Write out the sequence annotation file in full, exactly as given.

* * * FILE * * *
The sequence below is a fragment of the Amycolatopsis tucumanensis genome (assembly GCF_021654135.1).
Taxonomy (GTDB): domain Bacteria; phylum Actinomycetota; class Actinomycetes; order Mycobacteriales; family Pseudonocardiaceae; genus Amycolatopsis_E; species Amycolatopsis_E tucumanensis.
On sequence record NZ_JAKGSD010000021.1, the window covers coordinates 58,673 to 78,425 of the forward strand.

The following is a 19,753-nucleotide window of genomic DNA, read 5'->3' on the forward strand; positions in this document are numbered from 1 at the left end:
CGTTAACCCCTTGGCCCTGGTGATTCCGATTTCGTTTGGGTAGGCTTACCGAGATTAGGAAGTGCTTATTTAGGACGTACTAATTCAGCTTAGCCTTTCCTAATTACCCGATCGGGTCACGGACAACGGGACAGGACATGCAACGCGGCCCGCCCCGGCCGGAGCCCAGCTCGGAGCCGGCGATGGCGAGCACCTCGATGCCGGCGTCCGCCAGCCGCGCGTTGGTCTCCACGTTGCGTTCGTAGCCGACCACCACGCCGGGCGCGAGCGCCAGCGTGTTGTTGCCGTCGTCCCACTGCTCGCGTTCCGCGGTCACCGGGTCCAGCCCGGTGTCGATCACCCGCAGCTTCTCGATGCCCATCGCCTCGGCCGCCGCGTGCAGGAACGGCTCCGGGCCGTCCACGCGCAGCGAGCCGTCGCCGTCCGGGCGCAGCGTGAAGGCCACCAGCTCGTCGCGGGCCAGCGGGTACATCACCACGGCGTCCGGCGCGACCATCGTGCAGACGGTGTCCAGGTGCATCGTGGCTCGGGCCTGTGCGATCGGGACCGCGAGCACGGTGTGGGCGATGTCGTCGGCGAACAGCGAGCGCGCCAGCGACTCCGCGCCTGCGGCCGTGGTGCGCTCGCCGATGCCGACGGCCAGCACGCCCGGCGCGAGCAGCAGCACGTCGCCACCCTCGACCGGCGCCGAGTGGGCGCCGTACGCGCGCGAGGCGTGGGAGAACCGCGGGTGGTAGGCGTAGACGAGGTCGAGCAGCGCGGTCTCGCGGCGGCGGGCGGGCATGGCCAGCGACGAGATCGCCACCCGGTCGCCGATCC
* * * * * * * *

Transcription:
The sequence below is a fragment of the Amycolatopsis tucumanensis genome (assembly GCF_021654135.1).
Taxonomy (GTDB): domain Bacteria; phylum Actinomycetota; class Actinomycetes; order Mycobacteriales; family Pseudonocardiaceae; genus Amycolatopsis_E; species Amycolatopsis_E tucumanensis.
On sequence record NZ_JAKGSD010000021.1, the window covers coordinates 58,673 to 78,425 of the forward strand.

The following is a 19,753-nucleotide window of genomic DNA, read 5'->3' on the forward strand; positions in this document are numbered from 1 at the left end:
CGTTAACCCCTTGGCCCTGGTGATTCCGATTTCGTTTGGGTAGGCTTACCGAGATTAGGAAGTGCTTATTTAGGACGTACTAATTCAGCTTAGCCTTTCCTAATTACCCGATCGGGTCACGGACAACGGGACAGGACATGCAACGCGGCCCGCCCCGGCCGGAGCCCAGCTCGGAGCCGGCGATGGCGAGCACCTCGATGCCGGCGTCCGCCAGCCGCGCGTTGGTCTCCACGTTGCGTTCGTAGCCGACCACCACGCCGGGCGCGAGCGCCAGCGTGTTGTTGCCGTCGTCCCACTGCTCGCGTTCCGCGGTCACCGGGTCCAGCCCGGTGTCGATCACCCGCAGCTTCTCGATGCCCATCGCCTCGGCCGCCGCGTGCAGGAACGGCTCCGGGCCGTCCACGCGCAGCGAGCCGTCGCCGTCCGGGCGCAGCGTGAAGGCCACCAGCTCGTCGCGGGCCAGCGGGTACATCACCACGGCGTCCGGCGCGACCATCGTGCAGACGGTGTCCAGGTGCATCGTGGCTCGGGCCTGTGCGATCGGGACCGCGAGCACGGTGTGGGCGATGTCGTCGGCGAACAGCGAGCGCGCCAGCGACTCCGCGCCTGCGGCCGTGGTGCGCTCGCCGATGCCGACGGCCAGCACGCCCGGCGCGAGCAGCAGCACGTCGCCACCCTCGACCGGCGCCGAGTGGGCGCCGTACGCGCGCGAGGCGTGGGAGAACCGCGGGTGGTAGGCGTAGACGAGGTCGAGCAGCGCGGTCTCGCGGCGGCGGGCGGGCATGGCCAGCGACGAGATCGCCACCCGGTCGCCGATCC